“You OK, May? You look pale?”
May looked up from her phone, her blue eyes were wide as she seemed to look right through her husband. He waved a hand in front of her face and she shook herself out of it. “Oh my God.”
“What’s wrong?” James sat down across from her at their kitchen table. He laid both palms flat on the table and leaned forward, ready to hear every word.
“Nothing. I’m sorry. It’s just something I saw on Facebook. How stupid of me to let social media affect me like this, right?” She gave her husband a crooked grin, but he wasn’t fooled.
“I’ve been married to you for a long time. You’re not stupid. What’s wrong?”
May’s smile faltered and she looked back down at her phone.
May fiddled with her phone. “It has to do with something I never told you about.”
“So tell me now.”
May took a deep breath and forced the words out. “I was molested as a child.”
James blinked several times as he tried to comprehend this. “What? Who? What?”
“One of my babysitters. Craig.”
It took James a minute of mental searching to put a face to the name. “Craig McEvans? I thought he was a friend of your family.”
“He was. That’s how he got the babysitting job.”
James was incredulous until he put the pieces together. “You never told your parents.”
May shook her head. “I never told anyone. Now look.” She flipped her phone around so it lay on the table before him, with the screen facing up. He saw a headline that read “St. Louis Man Arrested On Charges of Child Molestation.”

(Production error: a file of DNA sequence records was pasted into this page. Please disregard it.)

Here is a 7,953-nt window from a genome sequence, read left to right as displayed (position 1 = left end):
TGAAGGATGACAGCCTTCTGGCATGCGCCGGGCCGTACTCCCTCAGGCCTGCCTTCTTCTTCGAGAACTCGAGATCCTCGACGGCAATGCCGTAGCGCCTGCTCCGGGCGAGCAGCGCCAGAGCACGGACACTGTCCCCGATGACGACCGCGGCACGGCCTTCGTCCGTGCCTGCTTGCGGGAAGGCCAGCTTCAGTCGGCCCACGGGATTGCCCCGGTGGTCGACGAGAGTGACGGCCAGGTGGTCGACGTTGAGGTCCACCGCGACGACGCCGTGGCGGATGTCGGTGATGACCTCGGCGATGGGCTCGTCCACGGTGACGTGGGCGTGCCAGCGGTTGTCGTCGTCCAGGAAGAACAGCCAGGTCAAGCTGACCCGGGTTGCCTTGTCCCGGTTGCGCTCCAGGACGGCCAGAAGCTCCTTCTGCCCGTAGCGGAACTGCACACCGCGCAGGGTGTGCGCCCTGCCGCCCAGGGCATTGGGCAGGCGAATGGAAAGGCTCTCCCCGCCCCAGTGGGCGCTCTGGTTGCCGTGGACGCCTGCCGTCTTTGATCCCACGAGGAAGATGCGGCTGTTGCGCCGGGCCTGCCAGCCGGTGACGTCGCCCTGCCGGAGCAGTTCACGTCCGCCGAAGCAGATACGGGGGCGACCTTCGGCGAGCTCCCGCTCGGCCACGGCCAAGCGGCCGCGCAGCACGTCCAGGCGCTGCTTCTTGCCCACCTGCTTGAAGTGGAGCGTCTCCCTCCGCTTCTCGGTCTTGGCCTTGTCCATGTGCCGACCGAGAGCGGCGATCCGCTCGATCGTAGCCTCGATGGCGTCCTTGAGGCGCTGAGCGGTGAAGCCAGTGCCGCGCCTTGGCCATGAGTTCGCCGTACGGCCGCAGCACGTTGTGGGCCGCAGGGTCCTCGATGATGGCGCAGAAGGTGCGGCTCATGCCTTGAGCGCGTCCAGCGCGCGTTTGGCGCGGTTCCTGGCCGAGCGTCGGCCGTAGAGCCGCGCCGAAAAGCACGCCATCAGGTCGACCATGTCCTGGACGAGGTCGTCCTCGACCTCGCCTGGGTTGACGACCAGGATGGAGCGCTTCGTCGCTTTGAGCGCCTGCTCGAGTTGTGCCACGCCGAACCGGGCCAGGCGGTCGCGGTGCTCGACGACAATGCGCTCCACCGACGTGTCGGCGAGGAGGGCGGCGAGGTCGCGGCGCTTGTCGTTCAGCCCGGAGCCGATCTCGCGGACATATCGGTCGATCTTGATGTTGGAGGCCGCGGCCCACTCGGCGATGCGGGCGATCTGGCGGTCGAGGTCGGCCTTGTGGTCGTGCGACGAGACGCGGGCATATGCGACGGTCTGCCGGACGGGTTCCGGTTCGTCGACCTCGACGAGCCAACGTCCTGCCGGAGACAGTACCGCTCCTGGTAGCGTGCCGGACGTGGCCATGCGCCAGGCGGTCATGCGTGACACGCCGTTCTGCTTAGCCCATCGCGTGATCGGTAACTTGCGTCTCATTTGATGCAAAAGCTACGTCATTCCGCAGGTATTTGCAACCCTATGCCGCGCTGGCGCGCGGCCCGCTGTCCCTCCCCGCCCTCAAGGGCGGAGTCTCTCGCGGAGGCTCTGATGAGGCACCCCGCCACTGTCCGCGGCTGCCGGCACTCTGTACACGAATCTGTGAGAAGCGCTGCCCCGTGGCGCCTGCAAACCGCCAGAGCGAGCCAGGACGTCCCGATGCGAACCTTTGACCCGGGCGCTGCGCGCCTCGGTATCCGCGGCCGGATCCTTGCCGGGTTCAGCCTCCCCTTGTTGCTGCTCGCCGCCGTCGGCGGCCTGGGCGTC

James scanned the article detailing how, almost ten years after the event, a woman had reported to the police that Craig had molested her when babysitting her as a child. The woman was only a few years younger than May.
When James looked up from the screen, May was holding her hands over her mouth, palms together so the fingers formed a steeple shape over her nose. James didn’t know what to say, so he waited.
“I always thought I was the only one,” she said, her voice barely above a whisper.
“With guys like these, there’s never just one victim.” He searched his wife’s face. “Is it a relief to know you weren’t his only victim?”
“A relief! James I could have stopped this. I could have said something back then and he would have gone to jail then. Not twelve years later. If I had thought for a moment he would do this to anyone else I-“
James sprang up from his seat, circled the table, and knelt to hug his wife, who collapsed into tears in his arms.
When she had calmed down enough to pull away, James continued to rub her back and murmur what he hoped were comforting words. “You were just a kid. There’s no way you could have known.”
May nodded, but she didn’t seem to be listening to him. “It’s not too late,” she said softly.
“Not too late for what?”
May looked across the table at her phone, although the screen had gone dark. “To speak out.”
James froze and May looked at him with a question in her eyes.
“You’re sure? You know you don’t have to.”
May nodded. “I have to. I can’t leave her to face this alone.”
James nodded slowly as he took in her decision and all the implications. “You know this won’t be easy. I’m not trying to talk you out of it, I just want to be sure you know what you’re getting yourself into.”
May smiled crookedly. “Of course I know. Why do you think I never said anything before? Why do you think I can’t leave her to do this on her own? To sit here silently while she fights this battle would be like throwing her to the wolves. I couldn’t live with myself if I did that.”
“So you’re going to throw yourself to the wolves?”
May smiled again and looked her husband in the eye. “Wolves hunt in packs. If we’re going to stand a chance againsy them, we have to form our own pack.”
“All right. What do you want me to do?”
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